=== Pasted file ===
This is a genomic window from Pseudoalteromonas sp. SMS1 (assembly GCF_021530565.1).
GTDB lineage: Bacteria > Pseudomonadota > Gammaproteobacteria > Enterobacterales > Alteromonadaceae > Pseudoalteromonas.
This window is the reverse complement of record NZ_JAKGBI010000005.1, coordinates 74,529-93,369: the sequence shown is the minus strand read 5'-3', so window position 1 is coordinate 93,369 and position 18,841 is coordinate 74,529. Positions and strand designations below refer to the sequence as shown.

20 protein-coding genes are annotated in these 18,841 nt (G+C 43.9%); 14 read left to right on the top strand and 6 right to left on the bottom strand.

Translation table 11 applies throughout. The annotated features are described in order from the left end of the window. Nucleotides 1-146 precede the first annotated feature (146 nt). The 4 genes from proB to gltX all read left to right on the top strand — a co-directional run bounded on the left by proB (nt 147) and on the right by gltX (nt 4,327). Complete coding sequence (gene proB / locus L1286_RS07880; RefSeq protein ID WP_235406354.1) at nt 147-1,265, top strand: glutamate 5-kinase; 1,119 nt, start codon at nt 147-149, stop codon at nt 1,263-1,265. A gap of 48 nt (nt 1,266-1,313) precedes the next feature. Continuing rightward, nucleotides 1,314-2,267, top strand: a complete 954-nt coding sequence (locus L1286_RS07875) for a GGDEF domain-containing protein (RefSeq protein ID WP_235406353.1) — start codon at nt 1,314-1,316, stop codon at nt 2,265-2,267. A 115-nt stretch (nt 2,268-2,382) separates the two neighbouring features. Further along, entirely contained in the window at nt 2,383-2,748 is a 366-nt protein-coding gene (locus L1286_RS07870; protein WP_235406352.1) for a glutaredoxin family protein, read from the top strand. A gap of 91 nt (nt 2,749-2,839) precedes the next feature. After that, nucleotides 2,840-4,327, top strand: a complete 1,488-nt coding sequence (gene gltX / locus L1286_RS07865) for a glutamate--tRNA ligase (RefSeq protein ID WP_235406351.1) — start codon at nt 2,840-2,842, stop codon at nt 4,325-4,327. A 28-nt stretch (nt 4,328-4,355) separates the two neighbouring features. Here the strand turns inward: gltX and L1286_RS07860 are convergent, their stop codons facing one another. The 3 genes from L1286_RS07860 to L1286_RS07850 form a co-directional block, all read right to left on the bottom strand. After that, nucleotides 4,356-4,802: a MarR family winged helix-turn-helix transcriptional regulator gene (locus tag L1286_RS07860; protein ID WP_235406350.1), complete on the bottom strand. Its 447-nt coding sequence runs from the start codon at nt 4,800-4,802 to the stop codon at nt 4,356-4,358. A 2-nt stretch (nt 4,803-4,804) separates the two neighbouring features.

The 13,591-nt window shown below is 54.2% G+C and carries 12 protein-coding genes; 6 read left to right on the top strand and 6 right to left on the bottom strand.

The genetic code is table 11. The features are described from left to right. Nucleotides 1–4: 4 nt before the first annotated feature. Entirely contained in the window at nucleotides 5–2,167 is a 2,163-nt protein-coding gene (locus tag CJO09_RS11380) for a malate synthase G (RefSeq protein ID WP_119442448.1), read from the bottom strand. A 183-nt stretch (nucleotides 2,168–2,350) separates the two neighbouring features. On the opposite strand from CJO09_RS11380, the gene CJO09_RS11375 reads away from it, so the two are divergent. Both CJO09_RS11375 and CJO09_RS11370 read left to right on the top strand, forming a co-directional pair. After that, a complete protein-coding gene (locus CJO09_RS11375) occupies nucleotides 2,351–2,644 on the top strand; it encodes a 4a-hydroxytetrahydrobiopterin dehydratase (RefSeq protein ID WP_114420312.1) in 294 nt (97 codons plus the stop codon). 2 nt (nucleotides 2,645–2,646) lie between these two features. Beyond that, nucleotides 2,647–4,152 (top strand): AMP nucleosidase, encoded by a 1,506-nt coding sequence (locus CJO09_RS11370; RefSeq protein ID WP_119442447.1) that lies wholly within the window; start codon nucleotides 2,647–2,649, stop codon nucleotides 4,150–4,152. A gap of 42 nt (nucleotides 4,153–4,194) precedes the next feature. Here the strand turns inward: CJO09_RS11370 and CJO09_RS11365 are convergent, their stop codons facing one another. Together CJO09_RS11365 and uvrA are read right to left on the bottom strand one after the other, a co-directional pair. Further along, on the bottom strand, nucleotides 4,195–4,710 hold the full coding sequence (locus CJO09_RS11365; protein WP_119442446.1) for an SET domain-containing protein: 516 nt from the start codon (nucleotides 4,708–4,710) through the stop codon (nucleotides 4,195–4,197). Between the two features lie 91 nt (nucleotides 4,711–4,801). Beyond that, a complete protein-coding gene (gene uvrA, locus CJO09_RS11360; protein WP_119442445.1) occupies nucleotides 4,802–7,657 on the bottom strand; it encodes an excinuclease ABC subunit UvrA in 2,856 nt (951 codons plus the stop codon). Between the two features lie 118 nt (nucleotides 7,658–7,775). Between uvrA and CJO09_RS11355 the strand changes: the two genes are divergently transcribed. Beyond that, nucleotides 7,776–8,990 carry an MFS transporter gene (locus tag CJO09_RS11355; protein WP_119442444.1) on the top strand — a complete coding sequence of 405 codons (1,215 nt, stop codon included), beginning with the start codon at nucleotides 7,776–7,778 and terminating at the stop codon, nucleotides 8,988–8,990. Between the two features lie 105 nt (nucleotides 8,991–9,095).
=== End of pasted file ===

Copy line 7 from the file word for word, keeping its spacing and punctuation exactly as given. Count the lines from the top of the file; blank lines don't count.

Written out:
The genetic code is table 11. The features are described from left to right. Nucleotides 1–4: 4 nt before the first annotated feature. Entirely contained in the window at nucleotides 5–2,167 is a 2,163-nt protein-coding gene (locus tag CJO09_RS11380) for a malate synthase G (RefSeq protein ID WP_119442448.1), read from the bottom strand. A 183-nt stretch (nucleotides 2,168–2,350) separates the two neighbouring features. On the opposite strand from CJO09_RS11380, the gene CJO09_RS11375 reads away from it, so the two are divergent. Both CJO09_RS11375 and CJO09_RS11370 read left to right on the top strand, forming a co-directional pair. After that, a complete protein-coding gene (locus CJO09_RS11375) occupies nucleotides 2,351–2,644 on the top strand; it encodes a 4a-hydroxytetrahydrobiopterin dehydratase (RefSeq protein ID WP_114420312.1) in 294 nt (97 codons plus the stop codon). 2 nt (nucleotides 2,645–2,646) lie between these two features. Beyond that, nucleotides 2,647–4,152 (top strand): AMP nucleosidase, encoded by a 1,506-nt coding sequence (locus CJO09_RS11370; RefSeq protein ID WP_119442447.1) that lies wholly within the window; start codon nucleotides 2,647–2,649, stop codon nucleotides 4,150–4,152. A gap of 42 nt (nucleotides 4,153–4,194) precedes the next feature. Here the strand turns inward: CJO09_RS11370 and CJO09_RS11365 are convergent, their stop codons facing one another. Together CJO09_RS11365 and uvrA are read right to left on the bottom strand one after the other, a co-directional pair. Further along, on the bottom strand, nucleotides 4,195–4,710 hold the full coding sequence (locus CJO09_RS11365; protein WP_119442446.1) for an SET domain-containing protein: 516 nt from the start codon (nucleotides 4,708–4,710) through the stop codon (nucleotides 4,195–4,197). Between the two features lie 91 nt (nucleotides 4,711–4,801). Beyond that, a complete protein-coding gene (gene uvrA, locus CJO09_RS11360; protein WP_119442445.1) occupies nucleotides 4,802–7,657 on the bottom strand; it encodes an excinuclease ABC subunit UvrA in 2,856 nt (951 codons plus the stop codon). Between the two features lie 118 nt (nucleotides 7,658–7,775). Between uvrA and CJO09_RS11355 the strand changes: the two genes are divergently transcribed. Beyond that, nucleotides 7,776–8,990 carry an MFS transporter gene (locus tag CJO09_RS11355; protein WP_119442444.1) on the top strand — a complete coding sequence of 405 codons (1,215 nt, stop codon included), beginning with the start codon at nucleotides 7,776–7,778 and terminating at the stop codon, nucleotides 8,988–8,990. Between the two features lie 105 nt (nucleotides 8,991–9,095).